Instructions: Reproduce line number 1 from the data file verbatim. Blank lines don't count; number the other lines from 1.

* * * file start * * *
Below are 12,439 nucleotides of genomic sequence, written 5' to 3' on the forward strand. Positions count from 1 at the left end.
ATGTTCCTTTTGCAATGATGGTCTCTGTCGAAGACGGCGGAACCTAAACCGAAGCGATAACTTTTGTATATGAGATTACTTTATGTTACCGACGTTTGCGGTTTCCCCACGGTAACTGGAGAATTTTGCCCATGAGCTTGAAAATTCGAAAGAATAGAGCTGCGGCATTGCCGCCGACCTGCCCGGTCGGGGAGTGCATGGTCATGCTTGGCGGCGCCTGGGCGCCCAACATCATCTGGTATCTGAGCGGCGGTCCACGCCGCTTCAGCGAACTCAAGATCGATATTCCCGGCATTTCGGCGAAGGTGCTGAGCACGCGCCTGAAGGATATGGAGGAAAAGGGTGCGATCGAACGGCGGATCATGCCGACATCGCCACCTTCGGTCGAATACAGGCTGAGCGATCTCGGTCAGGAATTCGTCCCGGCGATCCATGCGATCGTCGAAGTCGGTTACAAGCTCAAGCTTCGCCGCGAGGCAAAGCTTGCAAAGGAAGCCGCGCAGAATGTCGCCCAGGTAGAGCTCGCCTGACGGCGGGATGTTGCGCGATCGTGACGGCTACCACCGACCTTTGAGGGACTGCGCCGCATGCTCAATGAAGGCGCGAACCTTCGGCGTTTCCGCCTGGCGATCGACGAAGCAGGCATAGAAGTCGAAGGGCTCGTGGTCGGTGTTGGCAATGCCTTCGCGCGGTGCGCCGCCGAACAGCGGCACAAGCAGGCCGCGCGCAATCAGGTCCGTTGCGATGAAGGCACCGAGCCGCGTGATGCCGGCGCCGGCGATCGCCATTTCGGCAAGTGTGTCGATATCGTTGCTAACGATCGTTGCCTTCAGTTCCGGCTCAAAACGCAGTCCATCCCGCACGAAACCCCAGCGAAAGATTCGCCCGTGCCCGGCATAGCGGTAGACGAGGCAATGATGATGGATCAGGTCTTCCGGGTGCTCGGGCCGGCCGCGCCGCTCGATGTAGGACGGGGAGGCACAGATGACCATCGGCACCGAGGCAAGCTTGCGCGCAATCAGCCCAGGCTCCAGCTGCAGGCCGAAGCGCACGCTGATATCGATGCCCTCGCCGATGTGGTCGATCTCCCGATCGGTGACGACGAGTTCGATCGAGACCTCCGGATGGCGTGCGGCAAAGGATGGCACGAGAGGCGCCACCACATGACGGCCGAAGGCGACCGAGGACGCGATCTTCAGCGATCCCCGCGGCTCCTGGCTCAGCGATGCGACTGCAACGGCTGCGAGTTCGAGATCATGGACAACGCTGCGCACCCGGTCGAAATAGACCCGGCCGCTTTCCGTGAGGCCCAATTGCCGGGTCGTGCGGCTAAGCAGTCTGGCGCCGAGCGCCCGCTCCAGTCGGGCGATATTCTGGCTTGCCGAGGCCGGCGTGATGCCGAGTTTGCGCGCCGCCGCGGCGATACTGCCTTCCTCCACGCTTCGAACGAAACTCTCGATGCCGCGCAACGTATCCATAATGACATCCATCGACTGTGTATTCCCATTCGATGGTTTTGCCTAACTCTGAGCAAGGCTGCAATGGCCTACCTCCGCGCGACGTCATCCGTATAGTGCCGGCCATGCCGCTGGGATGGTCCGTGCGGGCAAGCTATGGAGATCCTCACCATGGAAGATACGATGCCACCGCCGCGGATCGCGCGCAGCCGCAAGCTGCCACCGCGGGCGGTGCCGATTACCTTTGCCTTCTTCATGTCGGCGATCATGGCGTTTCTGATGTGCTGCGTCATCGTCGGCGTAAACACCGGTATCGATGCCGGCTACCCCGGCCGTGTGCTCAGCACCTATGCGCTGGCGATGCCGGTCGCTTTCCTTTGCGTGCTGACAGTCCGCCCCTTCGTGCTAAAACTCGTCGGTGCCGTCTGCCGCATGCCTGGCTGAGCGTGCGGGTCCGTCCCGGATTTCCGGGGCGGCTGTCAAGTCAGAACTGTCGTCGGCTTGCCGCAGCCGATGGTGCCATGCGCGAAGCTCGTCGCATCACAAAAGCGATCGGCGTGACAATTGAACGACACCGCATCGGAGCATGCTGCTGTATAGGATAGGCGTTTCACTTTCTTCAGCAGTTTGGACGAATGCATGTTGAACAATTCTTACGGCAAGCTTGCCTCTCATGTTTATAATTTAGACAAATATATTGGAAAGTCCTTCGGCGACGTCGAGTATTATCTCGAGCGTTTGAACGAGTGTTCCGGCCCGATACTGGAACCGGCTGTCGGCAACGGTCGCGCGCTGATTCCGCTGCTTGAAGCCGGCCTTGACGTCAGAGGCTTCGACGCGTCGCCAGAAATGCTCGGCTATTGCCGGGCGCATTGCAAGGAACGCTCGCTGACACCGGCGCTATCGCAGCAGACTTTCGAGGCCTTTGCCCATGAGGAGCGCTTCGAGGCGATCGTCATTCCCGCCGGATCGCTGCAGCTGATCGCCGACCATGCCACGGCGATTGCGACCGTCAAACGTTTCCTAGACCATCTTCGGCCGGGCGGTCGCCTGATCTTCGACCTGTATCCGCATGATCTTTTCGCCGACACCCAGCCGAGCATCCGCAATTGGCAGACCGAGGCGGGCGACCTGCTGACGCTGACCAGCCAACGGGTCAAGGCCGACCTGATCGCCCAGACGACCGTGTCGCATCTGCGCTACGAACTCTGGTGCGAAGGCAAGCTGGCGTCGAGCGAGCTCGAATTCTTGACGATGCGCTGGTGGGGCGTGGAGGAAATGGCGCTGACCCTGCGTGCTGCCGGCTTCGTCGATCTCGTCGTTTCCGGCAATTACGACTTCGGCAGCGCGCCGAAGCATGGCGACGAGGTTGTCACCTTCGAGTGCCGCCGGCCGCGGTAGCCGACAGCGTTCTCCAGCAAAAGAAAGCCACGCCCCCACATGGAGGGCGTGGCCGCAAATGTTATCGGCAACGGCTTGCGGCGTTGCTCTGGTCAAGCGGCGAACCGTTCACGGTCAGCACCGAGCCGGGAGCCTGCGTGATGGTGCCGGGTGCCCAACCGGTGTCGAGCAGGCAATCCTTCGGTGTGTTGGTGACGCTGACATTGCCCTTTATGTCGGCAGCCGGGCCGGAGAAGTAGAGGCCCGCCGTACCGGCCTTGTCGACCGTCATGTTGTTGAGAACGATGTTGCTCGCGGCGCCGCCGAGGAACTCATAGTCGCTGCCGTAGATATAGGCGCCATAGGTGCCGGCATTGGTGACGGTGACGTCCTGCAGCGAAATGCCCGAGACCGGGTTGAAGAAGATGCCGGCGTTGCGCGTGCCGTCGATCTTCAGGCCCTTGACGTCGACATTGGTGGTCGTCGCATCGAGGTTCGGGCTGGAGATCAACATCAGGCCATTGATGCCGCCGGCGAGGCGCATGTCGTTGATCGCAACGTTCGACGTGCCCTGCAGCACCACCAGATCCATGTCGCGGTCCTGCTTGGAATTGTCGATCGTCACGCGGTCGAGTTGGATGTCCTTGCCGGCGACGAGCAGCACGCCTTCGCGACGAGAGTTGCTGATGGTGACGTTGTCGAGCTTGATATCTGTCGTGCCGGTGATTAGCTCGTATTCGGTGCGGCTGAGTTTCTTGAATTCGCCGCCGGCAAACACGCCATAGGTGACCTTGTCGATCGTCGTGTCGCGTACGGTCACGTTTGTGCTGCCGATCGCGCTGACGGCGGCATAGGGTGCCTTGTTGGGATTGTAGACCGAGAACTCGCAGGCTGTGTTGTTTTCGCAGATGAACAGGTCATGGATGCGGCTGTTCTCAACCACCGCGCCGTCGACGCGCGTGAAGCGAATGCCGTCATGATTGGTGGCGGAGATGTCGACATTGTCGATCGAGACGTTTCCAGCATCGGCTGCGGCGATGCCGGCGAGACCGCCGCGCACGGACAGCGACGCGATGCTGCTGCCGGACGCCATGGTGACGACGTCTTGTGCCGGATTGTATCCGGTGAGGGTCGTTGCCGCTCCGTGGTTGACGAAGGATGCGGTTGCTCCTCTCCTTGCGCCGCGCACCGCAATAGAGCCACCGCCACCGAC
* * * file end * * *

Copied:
Below are 12,439 nucleotides of genomic sequence, written 5' to 3' on the forward strand. Positions count from 1 at the left end.